“Since the late 1980s, Australia has experienced national downturns that have ranged in severity from a 1.0% peak to trough decline in 2015-16, a temporary correction following the first round of credit tightening via APRA’s 10% speed limit on investment lending, to an 8.4% drop in national values between late 2017 and mid-2019,” she says.
Mortgage repayment buffers
Despite the expected increase in mortgage rates there is no expectation of a material rise in distressed listings being added to the market due to unemployment set to trend below 4%, Mr Lawless says.
“The RBA has recently noted in their latest financial stability review the median repayment buffer for owner occupiers with a variable mortgage rate had grown to 21 months of scheduled repayments in February 2022, up from 10 months at the start of the pandemic,” Mr Lawless says.
“With a two-percentage point rise in interest rates, the median repayment buffer would reduce back to 19 months, which is still substantial. With the median household well ahead of their mortgage repayments, the risk of households falling behind on their mortgage repayments is reduced.”
Another factor helping to offset the downside risk is the rise in borrowers who have taken on fixed rate mortgages. Fixed rate borrowing peaked last year at around 45% of new housing credit. A larger portion of borrowers on fixed rate mortgage terms should provide some insulation to rising variable mortgage rates, at least until their fixed term expires, at which time there could be a refinance shock.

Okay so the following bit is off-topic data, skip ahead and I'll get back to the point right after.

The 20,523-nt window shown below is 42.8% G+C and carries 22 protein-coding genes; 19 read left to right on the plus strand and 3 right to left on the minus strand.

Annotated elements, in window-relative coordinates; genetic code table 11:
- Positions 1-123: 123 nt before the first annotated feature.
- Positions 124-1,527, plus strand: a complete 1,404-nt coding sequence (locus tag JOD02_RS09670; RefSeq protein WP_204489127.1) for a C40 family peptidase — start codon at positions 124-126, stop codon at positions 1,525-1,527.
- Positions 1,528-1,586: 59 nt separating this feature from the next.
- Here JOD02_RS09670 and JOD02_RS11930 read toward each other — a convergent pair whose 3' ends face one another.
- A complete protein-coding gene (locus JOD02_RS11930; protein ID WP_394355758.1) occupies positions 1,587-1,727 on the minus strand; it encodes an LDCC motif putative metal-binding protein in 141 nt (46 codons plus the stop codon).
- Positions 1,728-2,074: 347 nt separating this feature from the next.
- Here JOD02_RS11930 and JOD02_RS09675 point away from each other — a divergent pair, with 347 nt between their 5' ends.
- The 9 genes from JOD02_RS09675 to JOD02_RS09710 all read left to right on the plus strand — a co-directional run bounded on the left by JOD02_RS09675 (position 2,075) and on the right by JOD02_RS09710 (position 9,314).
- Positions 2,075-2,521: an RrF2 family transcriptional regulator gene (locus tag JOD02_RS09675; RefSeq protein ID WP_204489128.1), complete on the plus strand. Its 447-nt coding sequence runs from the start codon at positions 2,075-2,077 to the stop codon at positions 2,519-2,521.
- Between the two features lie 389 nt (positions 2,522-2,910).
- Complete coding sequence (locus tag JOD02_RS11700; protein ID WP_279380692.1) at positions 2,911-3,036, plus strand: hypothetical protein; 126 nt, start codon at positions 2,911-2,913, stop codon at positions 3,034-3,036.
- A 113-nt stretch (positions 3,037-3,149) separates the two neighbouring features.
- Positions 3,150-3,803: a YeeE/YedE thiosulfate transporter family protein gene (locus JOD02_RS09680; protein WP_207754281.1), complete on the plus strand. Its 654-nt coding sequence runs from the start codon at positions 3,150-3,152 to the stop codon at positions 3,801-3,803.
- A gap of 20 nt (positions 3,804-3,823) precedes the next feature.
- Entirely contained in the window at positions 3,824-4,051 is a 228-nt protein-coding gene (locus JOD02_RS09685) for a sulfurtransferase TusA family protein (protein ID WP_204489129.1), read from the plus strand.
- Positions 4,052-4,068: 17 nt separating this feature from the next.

Mortgage stress levels
The RBA has also pointed out that non-performing housing loans comprised only 0.9% of the mortgage portfolio at the end of last year, which is below pre-COVID levels. Additionally, almost all the borrowers who took advantage of lender forbearance provisions during the pandemic are back in line with their repayment schedule.
Furthermore, APRA data on quarterly residential property exposures also highlights that the portion of outstanding loans 30-89 days past due was sitting at a recent low of 0.4% through the end of 2021, half of the portion reported in March 2020.
“Such low numbers imply borrowers are entering a period of rising interest rates from a relatively strong foundation,” Mr Lawless says.
Households that have smaller or no savings buffers built up could be more vulnerable to mortgage distress as interest rates move higher, however a trend towards materially higher mortgage arrears or default would need a catalyst of worsening labour market conditions and higher rates of unemployment.
“With labour markets so tight, and likely to tighten further, the risk of higher unemployment remains low,” Mr Lawless says.
“Additionally, a more substantial rise in wages growth amidst such low unemployment should also allow higher risk borrowers to maintain their repayments.”
Mortgage distress should also be minimised to some extent by mortgage serviceability assessments at the time of the loan origination. All borrowers would have been assessed to repay their mortgage under a scenario of mortgage rates being 2.5 percentage points higher than the origination rate, and since October last year, borrowers were being assessed at mortgage rates of 3 percentage points higher.
Under these serviceability scenarios, borrowers should be able to accommodate higher mortgage repayments costs, although such as rapid rate of inflation could create some challenges for borrowers with thinly stretched budgets.